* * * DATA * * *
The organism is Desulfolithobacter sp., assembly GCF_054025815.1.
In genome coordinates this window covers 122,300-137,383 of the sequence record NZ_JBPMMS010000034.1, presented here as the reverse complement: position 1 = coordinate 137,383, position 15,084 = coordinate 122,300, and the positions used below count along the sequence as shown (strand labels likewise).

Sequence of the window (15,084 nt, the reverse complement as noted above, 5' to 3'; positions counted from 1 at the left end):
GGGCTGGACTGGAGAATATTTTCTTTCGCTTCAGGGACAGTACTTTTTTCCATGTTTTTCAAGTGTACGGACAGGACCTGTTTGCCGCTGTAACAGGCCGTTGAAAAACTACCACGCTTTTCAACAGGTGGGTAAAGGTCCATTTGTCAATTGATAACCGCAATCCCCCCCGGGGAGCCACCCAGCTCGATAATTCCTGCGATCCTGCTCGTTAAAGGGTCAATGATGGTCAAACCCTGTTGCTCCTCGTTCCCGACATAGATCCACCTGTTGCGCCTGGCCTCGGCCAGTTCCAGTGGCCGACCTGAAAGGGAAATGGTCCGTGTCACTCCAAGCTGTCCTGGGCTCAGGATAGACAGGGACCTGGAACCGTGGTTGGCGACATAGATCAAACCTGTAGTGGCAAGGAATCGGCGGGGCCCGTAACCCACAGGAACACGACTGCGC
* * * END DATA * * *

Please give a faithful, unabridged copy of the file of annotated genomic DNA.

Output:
The organism is Desulfolithobacter sp., assembly GCF_054025815.1.
In genome coordinates this window covers 122,300-137,383 of the sequence record NZ_JBPMMS010000034.1, presented here as the reverse complement: position 1 = coordinate 137,383, position 15,084 = coordinate 122,300, and the positions used below count along the sequence as shown (strand labels likewise).

Sequence of the window (15,084 nt, the reverse complement as noted above, 5' to 3'; positions counted from 1 at the left end):
GGGCTGGACTGGAGAATATTTTCTTTCGCTTCAGGGACAGTACTTTTTTCCATGTTTTTCAAGTGTACGGACAGGACCTGTTTGCCGCTGTAACAGGCCGTTGAAAAACTACCACGCTTTTCAACAGGTGGGTAAAGGTCCATTTGTCAATTGATAACCGCAATCCCCCCCGGGGAGCCACCCAGCTCGATAATTCCTGCGATCCTGCTCGTTAAAGGGTCAATGATGGTCAAACCCTGTTGCTCCTCGTTCCCGACATAGATCCACCTGTTGCGCCTGGCCTCGGCCAGTTCCAGTGGCCGACCTGAAAGGGAAATGGTCCGTGTCACTCCAAGCTGTCCTGGGCTCAGGATAGACAGGGACCTGGAACCGTGGTTGGCGACATAGATCAAACCTGTAGTGGCAAGGAATCGGCGGGGCCCGTAACCCACAGGAACACGACTGCGC